What kind of cell moves by means of cilia or flagella?
protists. most likely consumers. they use flagella, cilia, and pseudopodia ( they are a mode of movement)
Cilia and flagella are hair like projections in a cell that help to move a single cell. Animals and plant cells lack cilia or flagella because they do not have the need to move about. Bacteria have flagella to help them move. However some animal cells have cilia or flagella. Sperms have flagella that help the sperm to move and reach the egg. The cells in the respiratory system have cilia that helps to trap…
Cilia and flagella are structurally similar but differentiated based on their function and length. Cilia are short, and there are usually hundreds of cilia per cell. Flagella are longer, and there are far fewer per cell, usually one to eight. Also, the motion of flagella is often undulating, whereas the motile cilia often perform a more complicated 3D motion with a power and recovery stroke.
Flagella is the tail-like piece connected to the Cell Body of certain prokaryotic and eukaryotic cells and it functions in locomotion. The Cilia is an organelle found in eukaryotic cells that also project from the cell body. In Eukaryotic Cells the Cilia and Flagella make up a group of organelles called the undulipodia and the Cilia and Flagella are structurally similar.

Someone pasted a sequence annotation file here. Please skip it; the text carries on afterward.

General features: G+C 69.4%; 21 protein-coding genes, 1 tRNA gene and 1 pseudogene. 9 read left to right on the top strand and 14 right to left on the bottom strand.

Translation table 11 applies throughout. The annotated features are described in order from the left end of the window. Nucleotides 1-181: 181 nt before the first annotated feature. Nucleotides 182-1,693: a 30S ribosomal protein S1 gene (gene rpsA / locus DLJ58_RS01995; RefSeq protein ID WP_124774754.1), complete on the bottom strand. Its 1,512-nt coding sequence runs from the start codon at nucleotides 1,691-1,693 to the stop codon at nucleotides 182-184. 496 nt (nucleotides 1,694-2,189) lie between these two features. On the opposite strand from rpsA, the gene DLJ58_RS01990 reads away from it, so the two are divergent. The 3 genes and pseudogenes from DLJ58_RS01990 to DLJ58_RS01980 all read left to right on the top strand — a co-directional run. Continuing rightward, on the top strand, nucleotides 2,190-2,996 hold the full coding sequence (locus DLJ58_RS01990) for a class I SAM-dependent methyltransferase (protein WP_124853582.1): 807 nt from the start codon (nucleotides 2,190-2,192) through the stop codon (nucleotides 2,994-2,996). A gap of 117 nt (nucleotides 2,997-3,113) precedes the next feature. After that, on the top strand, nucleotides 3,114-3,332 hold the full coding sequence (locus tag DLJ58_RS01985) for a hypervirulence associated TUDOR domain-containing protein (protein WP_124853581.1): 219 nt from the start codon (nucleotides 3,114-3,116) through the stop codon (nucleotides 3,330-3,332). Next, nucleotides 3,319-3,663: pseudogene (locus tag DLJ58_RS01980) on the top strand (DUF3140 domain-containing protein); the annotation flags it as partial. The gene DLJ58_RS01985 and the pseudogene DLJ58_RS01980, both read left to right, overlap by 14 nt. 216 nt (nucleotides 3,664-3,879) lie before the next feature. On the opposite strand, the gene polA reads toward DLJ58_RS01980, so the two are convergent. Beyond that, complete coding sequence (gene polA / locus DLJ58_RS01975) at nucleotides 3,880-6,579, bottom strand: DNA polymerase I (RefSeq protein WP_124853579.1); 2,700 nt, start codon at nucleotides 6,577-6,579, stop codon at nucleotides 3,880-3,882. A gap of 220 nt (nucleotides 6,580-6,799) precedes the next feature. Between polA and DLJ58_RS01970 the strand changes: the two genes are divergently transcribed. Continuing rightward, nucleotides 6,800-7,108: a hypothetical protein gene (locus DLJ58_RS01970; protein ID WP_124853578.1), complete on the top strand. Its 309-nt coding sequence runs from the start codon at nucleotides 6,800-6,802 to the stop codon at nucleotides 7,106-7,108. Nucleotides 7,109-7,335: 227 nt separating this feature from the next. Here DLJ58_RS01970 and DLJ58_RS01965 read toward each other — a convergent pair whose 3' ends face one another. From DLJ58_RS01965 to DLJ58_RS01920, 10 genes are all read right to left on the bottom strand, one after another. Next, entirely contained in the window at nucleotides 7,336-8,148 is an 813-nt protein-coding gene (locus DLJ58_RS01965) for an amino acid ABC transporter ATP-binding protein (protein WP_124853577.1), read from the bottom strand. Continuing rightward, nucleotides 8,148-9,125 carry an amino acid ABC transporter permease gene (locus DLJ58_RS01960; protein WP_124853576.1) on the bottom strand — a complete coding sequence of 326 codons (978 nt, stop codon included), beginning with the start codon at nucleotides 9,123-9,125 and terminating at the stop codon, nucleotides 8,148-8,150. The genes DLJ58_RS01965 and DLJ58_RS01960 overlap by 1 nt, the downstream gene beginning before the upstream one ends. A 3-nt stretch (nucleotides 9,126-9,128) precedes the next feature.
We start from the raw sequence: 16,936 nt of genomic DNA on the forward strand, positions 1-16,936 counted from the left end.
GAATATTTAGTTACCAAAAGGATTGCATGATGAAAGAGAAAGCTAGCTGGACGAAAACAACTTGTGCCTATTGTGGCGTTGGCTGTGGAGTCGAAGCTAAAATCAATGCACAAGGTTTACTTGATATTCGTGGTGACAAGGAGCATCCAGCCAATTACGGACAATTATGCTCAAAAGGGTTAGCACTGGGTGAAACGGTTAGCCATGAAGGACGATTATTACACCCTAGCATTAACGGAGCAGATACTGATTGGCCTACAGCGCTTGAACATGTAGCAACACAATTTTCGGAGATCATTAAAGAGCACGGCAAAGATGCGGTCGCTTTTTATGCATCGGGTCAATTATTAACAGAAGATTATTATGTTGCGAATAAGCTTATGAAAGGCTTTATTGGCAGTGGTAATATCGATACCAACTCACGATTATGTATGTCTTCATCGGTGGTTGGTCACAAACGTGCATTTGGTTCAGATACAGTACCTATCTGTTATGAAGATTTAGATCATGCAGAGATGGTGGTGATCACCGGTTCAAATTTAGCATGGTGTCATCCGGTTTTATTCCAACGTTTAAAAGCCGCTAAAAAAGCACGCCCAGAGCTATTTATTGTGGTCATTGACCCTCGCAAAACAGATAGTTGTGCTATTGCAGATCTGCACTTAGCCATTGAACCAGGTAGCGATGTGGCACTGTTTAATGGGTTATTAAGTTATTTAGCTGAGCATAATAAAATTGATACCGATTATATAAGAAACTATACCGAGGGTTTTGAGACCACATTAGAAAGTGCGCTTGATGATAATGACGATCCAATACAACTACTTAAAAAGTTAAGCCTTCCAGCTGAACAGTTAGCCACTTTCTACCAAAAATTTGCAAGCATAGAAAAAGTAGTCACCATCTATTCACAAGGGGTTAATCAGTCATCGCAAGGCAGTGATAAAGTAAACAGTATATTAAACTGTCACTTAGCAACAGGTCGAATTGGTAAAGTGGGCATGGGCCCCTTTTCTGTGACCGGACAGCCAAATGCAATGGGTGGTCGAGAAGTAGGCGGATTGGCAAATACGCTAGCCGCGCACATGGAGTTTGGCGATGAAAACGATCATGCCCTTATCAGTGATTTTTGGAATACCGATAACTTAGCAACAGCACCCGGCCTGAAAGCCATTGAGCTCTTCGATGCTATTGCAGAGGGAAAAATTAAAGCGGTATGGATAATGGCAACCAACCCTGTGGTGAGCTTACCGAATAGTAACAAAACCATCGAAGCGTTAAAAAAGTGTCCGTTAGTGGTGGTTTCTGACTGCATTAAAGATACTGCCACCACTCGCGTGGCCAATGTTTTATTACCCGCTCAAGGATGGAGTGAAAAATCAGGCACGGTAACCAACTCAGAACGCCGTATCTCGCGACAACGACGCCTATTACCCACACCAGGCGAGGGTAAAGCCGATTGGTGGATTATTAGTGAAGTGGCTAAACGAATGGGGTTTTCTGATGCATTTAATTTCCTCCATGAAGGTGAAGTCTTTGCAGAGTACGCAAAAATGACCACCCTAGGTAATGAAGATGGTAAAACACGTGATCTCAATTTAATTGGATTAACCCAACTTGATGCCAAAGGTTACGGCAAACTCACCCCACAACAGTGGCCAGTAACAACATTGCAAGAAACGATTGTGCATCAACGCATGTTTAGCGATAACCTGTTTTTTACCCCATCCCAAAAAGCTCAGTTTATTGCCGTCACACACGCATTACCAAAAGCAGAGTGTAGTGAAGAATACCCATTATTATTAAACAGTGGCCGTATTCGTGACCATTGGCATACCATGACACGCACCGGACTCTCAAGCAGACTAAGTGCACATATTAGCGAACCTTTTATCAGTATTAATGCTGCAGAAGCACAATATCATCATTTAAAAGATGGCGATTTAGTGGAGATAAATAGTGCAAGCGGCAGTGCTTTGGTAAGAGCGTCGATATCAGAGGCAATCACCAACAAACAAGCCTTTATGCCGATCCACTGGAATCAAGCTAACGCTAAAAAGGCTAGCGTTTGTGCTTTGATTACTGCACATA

Among human cells, what distinguishes cilia from flagella are, size, number, and pattern of movement. human cilia are shorter and more numerous than flagella. Under low magnification, cilia look like timy hairs. The cilia move in a rythmic, coordinated way to push substances along the cell surface. In the lining of the respiratory tract, the movement of cilia keeps contaminated mucus on cell surfaces moving toward the throat where it can be swallowed. In the…
Cilia and flagella move liquid past the surface of the cell. For single cells, such as sperm, this enables them to swim. For cells anchored in a tissue, like the epithelial cells lining our air passages, this moves liquid over the surface of the cell (e.g., driving particle-laden mucus toward the throat).